During the 1985 season, nobody could stop Heisman Trophy winner Bo Jackson. He was a man amongst boys for the Auburn Tigers and ran through the SEC with ease. Closing out his college football career in style seemed inevitable, but that was before he met the Texas A&M Aggies in the 50th Cotton Bowl Classic.
Don’t get it twisted. Jackson was still dominant during that New Year’s Day clash in Dallas. He was one of the game’s Most Outstanding Players with 129 rushing yards on 31 carries, 73 receiving yards and two total touchdowns. When the game was on the line, though, Jackson was denied.
Under head coach Jackie Sherrill, Texas A&M boasted a strong defense that helped the Aggies win the Southwest Conference. They earned even more respect that day on CBS, too.
Texas A&M Stuffs Auburn’s Bo Jackson
Early in the fourth quarter, and Texas A&M clinging to a 21-16 lead, Auburn had the ball at the 6-yard line and looking for the go-ahead touchdown. They ran Jackson three times, but the superstar couldn’t find the end zone.
Instead of going for a field goal, Auburn head coach Pat Dye elected to go for it on fourth down. Everyone in the United States knew where the ball was going. It was just up to the Aggies to stop Jackson from two yards out.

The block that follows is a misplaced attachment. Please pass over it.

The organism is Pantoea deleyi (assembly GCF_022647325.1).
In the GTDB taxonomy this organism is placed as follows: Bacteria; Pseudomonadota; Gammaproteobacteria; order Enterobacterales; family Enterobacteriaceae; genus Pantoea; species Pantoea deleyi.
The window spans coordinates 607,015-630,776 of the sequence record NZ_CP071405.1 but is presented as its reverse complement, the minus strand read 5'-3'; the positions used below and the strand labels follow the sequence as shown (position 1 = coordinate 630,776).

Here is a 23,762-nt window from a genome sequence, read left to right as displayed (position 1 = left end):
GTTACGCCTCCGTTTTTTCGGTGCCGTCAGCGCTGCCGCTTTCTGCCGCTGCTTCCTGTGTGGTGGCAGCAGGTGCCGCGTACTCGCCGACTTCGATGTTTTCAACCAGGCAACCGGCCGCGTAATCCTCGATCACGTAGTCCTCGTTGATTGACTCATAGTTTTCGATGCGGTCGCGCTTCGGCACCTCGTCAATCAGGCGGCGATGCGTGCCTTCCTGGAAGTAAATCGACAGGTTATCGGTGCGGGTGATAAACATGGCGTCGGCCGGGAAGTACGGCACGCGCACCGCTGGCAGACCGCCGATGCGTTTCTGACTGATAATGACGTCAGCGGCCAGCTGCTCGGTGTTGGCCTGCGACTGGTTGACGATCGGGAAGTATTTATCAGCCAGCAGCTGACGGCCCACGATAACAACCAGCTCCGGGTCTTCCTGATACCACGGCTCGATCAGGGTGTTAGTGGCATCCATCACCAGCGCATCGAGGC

Then, Texas A&M freshman linebacker Basil Jackson made the play of his life. Jackson was denied once again and the Aggies eventually won, 36-16.
”I think if we had scored on that fourth-down play, we would have won the ball game,” Dye said, via the New York Times. ”But when they stopped us, it gave them the edge and the momentum.’’
When it was all said and done, Jackson was stuffed six times for no gain in the fourth quarter. The Aggies swarmed him time and time again. The rest is history.
Texas A&M quarterback Kevin Murray set a Cotton Bowl record with 292 passing yards, wide receiver Keith Woodside caught a fourth quarter touchdown, and running back Anthony Toney rushed for 122 yards and two scores.
Aggies safety Domingo Bryant had two interceptions to earn Most Outstanding Player honors along with Auburn’s Bo Jackson.
That NCAA bowl game is still a classic, and that goal line stand was the real MVP that day.